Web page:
Undergraduate programmes in the subject are designed to give students a thorough grounding in the principal forms and genres of Folklore, with due reference to their historical background and international context. The programmes are aimed at students with an interest in popular tradition, vernacular culture and Irish studies, who wish to develop a career or further studies in these areas.
The programmes are also focused on international students, given the essentially universal nature of the subject, and on mature students, whose life experience often provides an ideal background on which to base their studies in Irish Folklore. The programmes’ educational values are centred on the promotion of a spirit of enquiry regarding the nature, persistence and dynamics of tradition in everyday life. They encourage students to develop a reflective approach to their studies, while also emphasising the centrality of field-work and archival sources to their research and learning. Teaching is carried out in lectures, in small-group tutorials, and in seminar-style participatory classes.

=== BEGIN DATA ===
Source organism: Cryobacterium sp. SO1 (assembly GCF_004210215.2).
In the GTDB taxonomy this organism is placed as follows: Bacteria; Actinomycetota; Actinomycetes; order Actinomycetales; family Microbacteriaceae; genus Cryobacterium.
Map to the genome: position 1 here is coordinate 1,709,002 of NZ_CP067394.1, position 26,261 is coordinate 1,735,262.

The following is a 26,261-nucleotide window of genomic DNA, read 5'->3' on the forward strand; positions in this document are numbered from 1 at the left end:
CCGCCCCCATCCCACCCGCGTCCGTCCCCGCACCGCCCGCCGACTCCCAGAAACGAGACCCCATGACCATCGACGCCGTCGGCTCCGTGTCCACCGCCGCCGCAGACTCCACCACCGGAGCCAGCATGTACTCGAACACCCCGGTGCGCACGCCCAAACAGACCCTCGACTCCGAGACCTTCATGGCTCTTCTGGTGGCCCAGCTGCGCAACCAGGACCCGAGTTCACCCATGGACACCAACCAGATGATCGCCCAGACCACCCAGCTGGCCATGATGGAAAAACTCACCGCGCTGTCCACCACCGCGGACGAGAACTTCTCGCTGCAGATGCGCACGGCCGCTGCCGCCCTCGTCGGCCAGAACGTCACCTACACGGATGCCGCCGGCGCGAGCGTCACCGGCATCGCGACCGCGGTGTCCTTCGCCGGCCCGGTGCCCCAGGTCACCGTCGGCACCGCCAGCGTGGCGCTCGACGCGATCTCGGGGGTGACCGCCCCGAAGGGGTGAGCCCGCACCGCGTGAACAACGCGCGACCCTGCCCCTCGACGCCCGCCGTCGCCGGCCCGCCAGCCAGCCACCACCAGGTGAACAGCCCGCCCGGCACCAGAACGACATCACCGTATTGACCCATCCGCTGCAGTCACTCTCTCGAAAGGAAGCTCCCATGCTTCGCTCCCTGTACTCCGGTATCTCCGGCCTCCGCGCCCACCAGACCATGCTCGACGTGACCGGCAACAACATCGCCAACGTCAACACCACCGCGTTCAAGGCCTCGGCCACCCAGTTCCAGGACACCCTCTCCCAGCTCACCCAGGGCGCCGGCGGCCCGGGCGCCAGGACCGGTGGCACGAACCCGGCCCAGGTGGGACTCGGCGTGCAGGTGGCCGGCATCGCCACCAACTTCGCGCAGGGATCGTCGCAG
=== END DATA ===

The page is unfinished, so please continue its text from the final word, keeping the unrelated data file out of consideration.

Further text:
Archival and primary sources are widely used in all modules, and students are also encouraged to make use of digital archive resources in their research and learning. Assessments take the form of written examinations, individual research projects, journal-keeping, in-semester essays, and oral presentations. They also include assignments which give students the opportunity to formulate their own research questions and to pursue given topics using archival data-sets.